Fortitude Budget: Singapore to tap $31b more from reserves to fund support measures

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It will fund fourth package of measures to help people, economy amid pandemic

Singapore will draw another $31 billion from its reserves to fund a fourth package of measures to cushion people and the economy from the coronavirus pandemic.

The second draw in the span of two months reflects the impact Covid-19 has had on Singapore's open economy as businesses grind to a halt all over the world. It brings to $52 billion the amount of past savings tapped this financial year.

Explaining the decision to dip into the reserves again, Deputy Prime Minister and Finance Minister Heng Swee Keat told Parliament yesterday it is "necessitated by the very exceptional nature of the Covid-19 crisis".

To fund the three budgets earlier this year, the Government had used up almost all of its accumulated surpluses from its current term, he said.

"But what we need to deal effectively with Covid-19 has grown so much that we have no choice but to draw on our past reserves."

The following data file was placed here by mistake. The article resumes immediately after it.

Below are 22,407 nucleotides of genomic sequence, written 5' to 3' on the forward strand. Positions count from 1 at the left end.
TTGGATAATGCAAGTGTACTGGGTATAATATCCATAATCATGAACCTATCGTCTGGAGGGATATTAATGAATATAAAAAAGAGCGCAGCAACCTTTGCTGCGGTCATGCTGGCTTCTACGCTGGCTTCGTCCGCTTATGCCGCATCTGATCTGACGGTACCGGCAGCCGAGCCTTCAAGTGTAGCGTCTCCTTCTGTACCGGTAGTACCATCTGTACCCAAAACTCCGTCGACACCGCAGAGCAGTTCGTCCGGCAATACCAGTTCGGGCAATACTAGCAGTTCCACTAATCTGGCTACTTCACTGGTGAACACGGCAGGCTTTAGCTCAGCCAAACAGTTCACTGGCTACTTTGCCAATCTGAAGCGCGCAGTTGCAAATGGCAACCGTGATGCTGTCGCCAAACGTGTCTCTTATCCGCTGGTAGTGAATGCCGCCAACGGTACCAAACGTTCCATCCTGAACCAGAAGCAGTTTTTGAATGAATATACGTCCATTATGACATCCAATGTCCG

The Government's current five-year-term will end by April 14, 2021.

Mr Heng said he had thought hard about the move and had gone through rounds of deliberations with Finance Ministry staff and his Cabinet colleagues before seeking President Halimah Yacob's approval.

She has given her in-principle approval in consultation with the Council of Presidential Advisers.

Already, an unprecedented move was made earlier this year to dip into the past accumulated savings to the tune of $21 billion.


Mr Heng said the sum has gone towards saving jobs, keeping the economy going and giving direct aid to Singaporeans during this period.

Since then, the impact of the pandemic has deepened, with the number of virus cases worldwide exceeding five million, and the death toll rising to more than 340,000.

The number of cases in Singapore has crossed 30,000, with 23 dead, as the country prepares to lift restrictions on movements and business activities that kicked in 51 days ago.

"Lives and livelihoods are at stake, and we are moving to secure our future," said Mr Heng.

"After a challenging circuit breaker period, we are now preparing to reopen our economy. To do so in a safe and calibrated manner, and to continue to support our people, we are proposing a further draw on our past reserves."

He pledged to spend the money decisively.

Mr Heng said: "Every dollar that we have saved has been saved by careful counting over the years. In spending this national savings now, we must make every dollar spent count."